So, you know if you think your riff is lame, but that might be true but find out why it's lame and then remedy that if it's too you know consistent well take away. Some notes add some rests. And if you think it's too boring well try to add in some more rhythmic interest add in some more sixteenth notes for triplets or try to have some bigger jumps in your range. And also I just want to reiterate that it's not about what you write. It's about what you do with what you write if I have this riff all on its own it sounds okay, you had drums and bass and it sounds awesome. And then also the fact that this riff can serve many different functions, I mean The idea here is intro riff and verse riff and that's just by changing what's around it. So it's so important to always remember that whatever you wrote is going to be heavily colored and influenced by whatever is happening in the background.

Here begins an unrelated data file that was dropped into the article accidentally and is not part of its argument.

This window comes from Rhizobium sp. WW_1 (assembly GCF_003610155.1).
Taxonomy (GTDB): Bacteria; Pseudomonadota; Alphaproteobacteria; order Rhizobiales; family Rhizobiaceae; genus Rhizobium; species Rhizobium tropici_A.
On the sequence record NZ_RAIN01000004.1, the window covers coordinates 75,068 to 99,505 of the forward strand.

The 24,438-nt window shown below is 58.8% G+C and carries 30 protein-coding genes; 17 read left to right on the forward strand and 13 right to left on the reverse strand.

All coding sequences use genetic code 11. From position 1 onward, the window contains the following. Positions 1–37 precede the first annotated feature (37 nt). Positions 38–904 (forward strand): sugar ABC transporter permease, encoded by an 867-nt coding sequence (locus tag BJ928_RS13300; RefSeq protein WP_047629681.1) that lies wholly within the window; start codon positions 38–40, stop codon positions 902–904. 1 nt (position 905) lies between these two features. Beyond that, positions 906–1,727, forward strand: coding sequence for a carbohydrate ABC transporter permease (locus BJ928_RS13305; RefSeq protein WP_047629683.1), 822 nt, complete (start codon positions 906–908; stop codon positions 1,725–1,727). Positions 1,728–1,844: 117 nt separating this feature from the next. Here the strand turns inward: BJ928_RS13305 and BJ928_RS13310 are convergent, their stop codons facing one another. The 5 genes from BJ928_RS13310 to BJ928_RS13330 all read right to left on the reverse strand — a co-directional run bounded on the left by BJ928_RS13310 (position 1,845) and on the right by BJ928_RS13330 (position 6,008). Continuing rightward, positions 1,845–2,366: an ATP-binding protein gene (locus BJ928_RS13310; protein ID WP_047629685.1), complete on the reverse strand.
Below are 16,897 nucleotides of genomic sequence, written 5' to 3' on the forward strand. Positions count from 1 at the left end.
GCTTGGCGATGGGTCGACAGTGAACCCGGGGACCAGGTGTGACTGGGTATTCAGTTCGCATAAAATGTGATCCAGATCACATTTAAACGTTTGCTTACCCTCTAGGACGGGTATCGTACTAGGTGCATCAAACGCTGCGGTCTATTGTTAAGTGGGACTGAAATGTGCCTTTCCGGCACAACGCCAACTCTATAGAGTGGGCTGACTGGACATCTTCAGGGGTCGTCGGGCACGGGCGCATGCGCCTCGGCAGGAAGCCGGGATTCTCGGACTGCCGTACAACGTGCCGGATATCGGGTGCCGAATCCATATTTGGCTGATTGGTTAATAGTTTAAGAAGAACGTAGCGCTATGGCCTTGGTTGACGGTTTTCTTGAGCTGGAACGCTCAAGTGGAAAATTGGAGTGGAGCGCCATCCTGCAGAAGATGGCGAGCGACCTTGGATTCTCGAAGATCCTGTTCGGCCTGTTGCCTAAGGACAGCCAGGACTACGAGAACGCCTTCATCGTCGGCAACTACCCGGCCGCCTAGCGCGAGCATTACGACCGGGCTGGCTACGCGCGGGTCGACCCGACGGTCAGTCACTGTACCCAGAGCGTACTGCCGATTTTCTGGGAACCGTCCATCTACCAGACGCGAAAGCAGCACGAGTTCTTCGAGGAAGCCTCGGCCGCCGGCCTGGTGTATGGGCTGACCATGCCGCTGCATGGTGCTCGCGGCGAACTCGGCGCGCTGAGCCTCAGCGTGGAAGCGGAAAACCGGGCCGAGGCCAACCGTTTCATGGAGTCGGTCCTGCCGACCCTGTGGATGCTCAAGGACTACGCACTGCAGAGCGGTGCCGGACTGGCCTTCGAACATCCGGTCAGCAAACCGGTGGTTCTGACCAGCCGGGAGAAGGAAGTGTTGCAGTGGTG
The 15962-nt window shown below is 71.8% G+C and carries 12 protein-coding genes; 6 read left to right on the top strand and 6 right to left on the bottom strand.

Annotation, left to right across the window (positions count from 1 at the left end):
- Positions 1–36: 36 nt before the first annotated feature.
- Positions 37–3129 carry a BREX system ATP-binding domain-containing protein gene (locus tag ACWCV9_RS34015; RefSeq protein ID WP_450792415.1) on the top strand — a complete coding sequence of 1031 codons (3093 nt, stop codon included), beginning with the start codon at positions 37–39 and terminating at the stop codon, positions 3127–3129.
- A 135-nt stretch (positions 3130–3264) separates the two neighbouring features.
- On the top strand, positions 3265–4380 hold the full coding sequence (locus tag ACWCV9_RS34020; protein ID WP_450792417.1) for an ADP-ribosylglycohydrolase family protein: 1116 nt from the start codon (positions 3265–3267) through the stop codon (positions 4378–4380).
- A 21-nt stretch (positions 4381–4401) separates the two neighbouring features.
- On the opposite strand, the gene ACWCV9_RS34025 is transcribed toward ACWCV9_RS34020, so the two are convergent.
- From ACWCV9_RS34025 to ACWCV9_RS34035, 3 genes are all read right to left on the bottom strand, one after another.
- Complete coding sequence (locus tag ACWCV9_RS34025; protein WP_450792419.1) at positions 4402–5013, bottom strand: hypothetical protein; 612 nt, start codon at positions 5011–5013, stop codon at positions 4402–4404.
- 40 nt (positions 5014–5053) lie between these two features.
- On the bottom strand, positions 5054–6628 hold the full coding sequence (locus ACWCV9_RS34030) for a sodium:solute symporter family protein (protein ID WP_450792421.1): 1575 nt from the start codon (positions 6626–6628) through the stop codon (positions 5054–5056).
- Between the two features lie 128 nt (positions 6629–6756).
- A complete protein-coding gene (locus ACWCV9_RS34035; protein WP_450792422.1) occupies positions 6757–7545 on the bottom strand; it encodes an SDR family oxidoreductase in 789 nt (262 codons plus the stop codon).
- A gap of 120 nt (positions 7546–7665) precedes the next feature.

So as a composer you really want to be thinking not just on your instrument. You want to be thinking about the role of your other instruments probably most likely keyboards piano and bass. So, that's all we've got for the major scale today. We will be doing this again soon with the Dorian mode. I hope you enjoyed this video and I hope you learned something from this video. EO if you did like this video and you want to support me in this channel you could do so by joining my patreon page. There's links Below in the description. You could also consider buying my ultimate modal poster, but if you can't do that a like comment and subscribe all helps me out. So thanks for watching and I will see you next time.